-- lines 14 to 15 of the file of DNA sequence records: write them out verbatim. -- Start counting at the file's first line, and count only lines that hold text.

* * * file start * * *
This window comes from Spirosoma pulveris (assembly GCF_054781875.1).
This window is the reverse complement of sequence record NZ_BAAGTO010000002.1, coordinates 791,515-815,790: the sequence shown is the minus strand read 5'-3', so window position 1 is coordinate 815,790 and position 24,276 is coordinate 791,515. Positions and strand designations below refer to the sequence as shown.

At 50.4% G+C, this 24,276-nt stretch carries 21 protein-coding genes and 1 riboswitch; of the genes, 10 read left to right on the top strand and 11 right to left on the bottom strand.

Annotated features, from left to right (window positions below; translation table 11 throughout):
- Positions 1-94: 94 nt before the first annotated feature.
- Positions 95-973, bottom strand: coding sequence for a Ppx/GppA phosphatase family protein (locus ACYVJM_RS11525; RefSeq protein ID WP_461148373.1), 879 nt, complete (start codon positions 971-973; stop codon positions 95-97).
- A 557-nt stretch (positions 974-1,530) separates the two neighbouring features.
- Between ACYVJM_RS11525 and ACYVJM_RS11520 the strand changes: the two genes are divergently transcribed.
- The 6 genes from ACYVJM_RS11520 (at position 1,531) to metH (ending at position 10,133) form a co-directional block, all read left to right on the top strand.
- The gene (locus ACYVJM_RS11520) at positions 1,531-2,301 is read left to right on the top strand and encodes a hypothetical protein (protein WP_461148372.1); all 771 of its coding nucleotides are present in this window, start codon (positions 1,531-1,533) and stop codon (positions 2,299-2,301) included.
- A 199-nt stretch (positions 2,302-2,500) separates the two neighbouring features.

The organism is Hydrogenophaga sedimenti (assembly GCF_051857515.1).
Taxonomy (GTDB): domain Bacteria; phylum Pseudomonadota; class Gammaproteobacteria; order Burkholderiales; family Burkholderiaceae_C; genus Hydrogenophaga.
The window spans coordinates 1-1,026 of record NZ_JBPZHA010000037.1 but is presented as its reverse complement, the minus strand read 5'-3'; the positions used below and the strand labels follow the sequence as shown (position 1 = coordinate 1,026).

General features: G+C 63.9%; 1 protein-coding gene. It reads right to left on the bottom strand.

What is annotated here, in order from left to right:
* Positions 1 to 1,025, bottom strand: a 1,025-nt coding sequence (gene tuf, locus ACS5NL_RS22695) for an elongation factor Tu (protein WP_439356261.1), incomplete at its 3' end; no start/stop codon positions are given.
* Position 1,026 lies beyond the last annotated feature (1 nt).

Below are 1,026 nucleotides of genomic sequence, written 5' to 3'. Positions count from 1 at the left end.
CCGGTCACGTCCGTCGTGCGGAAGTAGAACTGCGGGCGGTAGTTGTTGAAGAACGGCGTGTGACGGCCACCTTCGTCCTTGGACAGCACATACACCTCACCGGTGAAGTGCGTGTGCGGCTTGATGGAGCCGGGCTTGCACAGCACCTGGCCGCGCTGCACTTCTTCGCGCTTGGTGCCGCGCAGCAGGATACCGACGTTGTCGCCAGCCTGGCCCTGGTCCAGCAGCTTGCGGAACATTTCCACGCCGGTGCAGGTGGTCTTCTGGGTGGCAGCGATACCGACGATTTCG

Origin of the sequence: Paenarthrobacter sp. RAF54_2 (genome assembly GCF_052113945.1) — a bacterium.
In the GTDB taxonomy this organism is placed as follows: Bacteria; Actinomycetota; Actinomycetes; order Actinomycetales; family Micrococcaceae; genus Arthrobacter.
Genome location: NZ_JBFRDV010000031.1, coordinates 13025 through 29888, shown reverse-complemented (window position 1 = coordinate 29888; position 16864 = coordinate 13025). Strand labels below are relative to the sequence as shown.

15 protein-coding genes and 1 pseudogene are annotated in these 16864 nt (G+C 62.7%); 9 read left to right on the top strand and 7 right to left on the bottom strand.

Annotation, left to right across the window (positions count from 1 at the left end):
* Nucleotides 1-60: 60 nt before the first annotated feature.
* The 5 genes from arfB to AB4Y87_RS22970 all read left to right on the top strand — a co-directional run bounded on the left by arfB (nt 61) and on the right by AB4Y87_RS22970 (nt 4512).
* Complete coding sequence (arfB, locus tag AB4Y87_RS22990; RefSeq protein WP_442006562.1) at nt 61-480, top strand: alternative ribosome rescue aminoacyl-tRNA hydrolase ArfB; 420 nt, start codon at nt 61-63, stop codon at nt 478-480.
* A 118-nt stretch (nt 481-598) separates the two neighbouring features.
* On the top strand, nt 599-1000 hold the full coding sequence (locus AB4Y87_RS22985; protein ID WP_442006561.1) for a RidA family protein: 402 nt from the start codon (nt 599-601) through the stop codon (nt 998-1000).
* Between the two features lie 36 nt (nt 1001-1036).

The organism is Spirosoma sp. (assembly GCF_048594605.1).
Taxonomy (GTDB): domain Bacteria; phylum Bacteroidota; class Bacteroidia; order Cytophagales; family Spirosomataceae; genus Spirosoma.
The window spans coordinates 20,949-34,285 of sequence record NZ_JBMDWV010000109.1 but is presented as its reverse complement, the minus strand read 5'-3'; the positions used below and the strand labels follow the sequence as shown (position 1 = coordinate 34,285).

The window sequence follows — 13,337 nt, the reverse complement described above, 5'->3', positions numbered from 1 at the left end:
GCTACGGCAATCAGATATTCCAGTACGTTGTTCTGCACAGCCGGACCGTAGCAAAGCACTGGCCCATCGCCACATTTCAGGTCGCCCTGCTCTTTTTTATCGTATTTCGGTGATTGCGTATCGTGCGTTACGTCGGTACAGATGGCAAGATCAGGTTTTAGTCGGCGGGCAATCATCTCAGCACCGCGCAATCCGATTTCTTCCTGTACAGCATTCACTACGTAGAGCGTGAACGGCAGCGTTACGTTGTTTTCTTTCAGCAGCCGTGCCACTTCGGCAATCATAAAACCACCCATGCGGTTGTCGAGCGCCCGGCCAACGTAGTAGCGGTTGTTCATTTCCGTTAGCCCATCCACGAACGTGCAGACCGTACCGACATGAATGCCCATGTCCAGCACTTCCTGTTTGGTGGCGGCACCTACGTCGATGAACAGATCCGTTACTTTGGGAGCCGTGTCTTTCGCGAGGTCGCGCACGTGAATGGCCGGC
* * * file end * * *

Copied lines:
The window spans coordinates 1-1,026 of record NZ_JBPZHA010000037.1 but is presented as its reverse complement, the minus strand read 5'-3'; the positions used below and the strand labels follow the sequence as shown (position 1 = coordinate 1,026).

General features: G+C 63.9%; 1 protein-coding gene. It reads right to left on the bottom strand.